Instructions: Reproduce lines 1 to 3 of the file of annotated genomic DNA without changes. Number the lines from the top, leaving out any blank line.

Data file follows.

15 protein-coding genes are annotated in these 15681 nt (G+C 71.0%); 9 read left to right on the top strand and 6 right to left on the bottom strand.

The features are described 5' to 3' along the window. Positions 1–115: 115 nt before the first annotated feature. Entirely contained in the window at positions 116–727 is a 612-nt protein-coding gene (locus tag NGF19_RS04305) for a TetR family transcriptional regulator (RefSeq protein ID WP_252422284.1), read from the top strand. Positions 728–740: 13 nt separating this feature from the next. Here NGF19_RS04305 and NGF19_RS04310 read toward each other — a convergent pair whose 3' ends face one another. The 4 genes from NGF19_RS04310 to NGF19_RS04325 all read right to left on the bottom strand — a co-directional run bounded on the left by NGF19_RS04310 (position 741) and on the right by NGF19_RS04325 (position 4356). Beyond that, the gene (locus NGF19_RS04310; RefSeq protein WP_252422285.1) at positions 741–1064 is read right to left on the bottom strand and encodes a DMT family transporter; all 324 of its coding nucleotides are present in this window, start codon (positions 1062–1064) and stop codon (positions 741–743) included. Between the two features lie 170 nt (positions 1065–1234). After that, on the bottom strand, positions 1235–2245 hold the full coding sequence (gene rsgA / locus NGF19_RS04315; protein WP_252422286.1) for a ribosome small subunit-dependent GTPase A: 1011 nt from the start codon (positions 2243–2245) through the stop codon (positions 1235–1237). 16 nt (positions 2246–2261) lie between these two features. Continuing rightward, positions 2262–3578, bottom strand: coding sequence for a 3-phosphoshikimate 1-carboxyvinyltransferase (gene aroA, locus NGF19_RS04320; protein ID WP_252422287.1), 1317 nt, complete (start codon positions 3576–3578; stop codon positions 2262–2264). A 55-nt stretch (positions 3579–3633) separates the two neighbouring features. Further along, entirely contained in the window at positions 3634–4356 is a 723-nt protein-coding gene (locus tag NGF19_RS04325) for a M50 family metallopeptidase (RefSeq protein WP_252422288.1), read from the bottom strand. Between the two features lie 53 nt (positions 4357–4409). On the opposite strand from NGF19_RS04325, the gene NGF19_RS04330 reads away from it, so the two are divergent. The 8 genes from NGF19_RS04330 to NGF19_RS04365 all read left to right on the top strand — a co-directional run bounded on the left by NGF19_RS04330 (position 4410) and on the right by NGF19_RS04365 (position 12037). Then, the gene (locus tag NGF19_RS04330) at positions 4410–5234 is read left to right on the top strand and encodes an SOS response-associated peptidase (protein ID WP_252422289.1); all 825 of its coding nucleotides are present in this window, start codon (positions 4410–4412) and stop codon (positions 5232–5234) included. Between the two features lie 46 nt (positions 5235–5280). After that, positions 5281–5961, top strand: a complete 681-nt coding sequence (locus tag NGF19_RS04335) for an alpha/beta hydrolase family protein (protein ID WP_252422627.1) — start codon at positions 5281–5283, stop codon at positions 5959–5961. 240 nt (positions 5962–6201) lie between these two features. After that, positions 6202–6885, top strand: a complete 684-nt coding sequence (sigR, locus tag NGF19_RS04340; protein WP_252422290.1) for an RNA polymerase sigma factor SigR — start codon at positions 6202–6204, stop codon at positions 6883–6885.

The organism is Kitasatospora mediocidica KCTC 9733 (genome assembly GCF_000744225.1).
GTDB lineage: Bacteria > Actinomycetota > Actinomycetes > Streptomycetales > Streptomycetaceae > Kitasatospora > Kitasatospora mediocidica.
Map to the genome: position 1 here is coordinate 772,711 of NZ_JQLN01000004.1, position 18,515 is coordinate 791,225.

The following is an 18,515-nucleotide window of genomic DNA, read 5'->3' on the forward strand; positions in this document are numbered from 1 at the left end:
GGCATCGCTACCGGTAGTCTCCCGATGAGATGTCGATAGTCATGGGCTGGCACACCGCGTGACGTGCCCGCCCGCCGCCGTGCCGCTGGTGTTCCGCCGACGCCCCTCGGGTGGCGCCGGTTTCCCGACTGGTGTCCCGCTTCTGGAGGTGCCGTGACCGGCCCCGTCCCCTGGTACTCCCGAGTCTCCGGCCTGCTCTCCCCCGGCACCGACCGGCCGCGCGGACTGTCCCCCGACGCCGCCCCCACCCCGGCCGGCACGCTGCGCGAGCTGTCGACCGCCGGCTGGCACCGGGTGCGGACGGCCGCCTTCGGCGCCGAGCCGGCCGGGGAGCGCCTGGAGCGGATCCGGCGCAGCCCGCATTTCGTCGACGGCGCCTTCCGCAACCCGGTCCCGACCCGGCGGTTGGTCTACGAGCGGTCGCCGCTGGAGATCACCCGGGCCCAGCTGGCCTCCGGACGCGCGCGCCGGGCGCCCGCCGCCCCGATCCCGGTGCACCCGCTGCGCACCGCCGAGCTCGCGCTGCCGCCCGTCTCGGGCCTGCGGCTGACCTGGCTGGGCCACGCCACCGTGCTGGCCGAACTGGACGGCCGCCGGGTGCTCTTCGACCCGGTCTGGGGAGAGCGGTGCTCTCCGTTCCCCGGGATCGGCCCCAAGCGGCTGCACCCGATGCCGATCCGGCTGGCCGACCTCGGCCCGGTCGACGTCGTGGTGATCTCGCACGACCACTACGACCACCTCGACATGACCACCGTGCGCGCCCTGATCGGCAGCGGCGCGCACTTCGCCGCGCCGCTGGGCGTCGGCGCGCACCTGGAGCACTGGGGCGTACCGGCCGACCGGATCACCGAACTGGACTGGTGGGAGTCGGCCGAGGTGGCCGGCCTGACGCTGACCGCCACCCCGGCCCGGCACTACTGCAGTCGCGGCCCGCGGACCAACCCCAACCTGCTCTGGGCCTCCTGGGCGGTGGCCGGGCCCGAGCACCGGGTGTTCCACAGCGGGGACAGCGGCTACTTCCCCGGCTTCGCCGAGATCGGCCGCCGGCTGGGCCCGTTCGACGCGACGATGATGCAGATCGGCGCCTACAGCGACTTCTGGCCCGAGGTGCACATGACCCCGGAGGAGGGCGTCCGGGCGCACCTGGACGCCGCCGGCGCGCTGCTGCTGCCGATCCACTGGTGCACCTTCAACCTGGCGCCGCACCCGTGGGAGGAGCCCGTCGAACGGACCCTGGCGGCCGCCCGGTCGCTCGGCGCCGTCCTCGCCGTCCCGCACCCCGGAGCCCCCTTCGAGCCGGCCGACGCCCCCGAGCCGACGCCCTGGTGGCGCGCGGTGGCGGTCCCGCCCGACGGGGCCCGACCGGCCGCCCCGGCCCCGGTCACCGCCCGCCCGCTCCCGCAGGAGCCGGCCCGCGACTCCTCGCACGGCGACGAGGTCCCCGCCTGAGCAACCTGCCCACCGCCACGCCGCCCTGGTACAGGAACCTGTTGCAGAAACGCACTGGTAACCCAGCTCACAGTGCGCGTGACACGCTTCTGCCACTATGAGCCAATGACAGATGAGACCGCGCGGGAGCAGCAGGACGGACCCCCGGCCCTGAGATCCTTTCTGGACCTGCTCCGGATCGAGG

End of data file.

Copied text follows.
15 protein-coding genes are annotated in these 15681 nt (G+C 71.0%); 9 read left to right on the top strand and 6 right to left on the bottom strand.

The features are described 5' to 3' along the window. Positions 1–115: 115 nt before the first annotated feature. Entirely contained in the window at positions 116–727 is a 612-nt protein-coding gene (locus tag NGF19_RS04305) for a TetR family transcriptional regulator (RefSeq protein ID WP_252422284.1), read from the top strand. Positions 728–740: 13 nt separating this feature from the next. Here NGF19_RS04305 and NGF19_RS04310 read toward each other — a convergent pair whose 3' ends face one another. The 4 genes from NGF19_RS04310 to NGF19_RS04325 all read right to left on the bottom strand — a co-directional run bounded on the left by NGF19_RS04310 (position 741) and on the right by NGF19_RS04325 (position 4356). Beyond that, the gene (locus NGF19_RS04310; RefSeq protein WP_252422285.1) at positions 741–1064 is read right to left on the bottom strand and encodes a DMT family transporter; all 324 of its coding nucleotides are present in this window, start codon (positions 1062–1064) and stop codon (positions 741–743) included. Between the two features lie 170 nt (positions 1065–1234). After that, on the bottom strand, positions 1235–2245 hold the full coding sequence (gene rsgA / locus NGF19_RS04315; protein WP_252422286.1) for a ribosome small subunit-dependent GTPase A: 1011 nt from the start codon (positions 2243–2245) through the stop codon (positions 1235–1237). 16 nt (positions 2246–2261) lie between these two features. Continuing rightward, positions 2262–3578, bottom strand: coding sequence for a 3-phosphoshikimate 1-carboxyvinyltransferase (gene aroA, locus NGF19_RS04320; protein ID WP_252422287.1), 1317 nt, complete (start codon positions 3576–3578; stop codon positions 2262–2264). A 55-nt stretch (positions 3579–3633) separates the two neighbouring features. Further along, entirely contained in the window at positions 3634–4356 is a 723-nt protein-coding gene (locus tag NGF19_RS04325) for a M50 family metallopeptidase (RefSeq protein WP_252422288.1), read from the bottom strand. Between the two features lie 53 nt (positions 4357–4409). On the opposite strand from NGF19_RS04325, the gene NGF19_RS04330 reads away from it, so the two are divergent. The 8 genes from NGF19_RS04330 to NGF19_RS04365 all read left to right on the top strand — a co-directional run bounded on the left by NGF19_RS04330 (position 4410) and on the right by NGF19_RS04365 (position 12037). Then, the gene (locus tag NGF19_RS04330) at positions 4410–5234 is read left to right on the top strand and encodes an SOS response-associated peptidase (protein ID WP_252422289.1); all 825 of its coding nucleotides are present in this window, start codon (positions 4410–4412) and stop codon (positions 5232–5234) included. Between the two features lie 46 nt (positions 5235–5280). After that, positions 5281–5961, top strand: a complete 681-nt coding sequence (locus tag NGF19_RS04335) for an alpha/beta hydrolase family protein (protein ID WP_252422627.1) — start codon at positions 5281–5283, stop codon at positions 5959–5961. 240 nt (positions 5962–6201) lie between these two features. After that, positions 6202–6885, top strand: a complete 684-nt coding sequence (sigR, locus tag NGF19_RS04340; protein WP_252422290.1) for an RNA polymerase sigma factor SigR — start codon at positions 6202–6204, stop codon at positions 6883–6885.

The organism is Kitasatospora mediocidica KCTC 9733 (genome assembly GCF_000744225.1).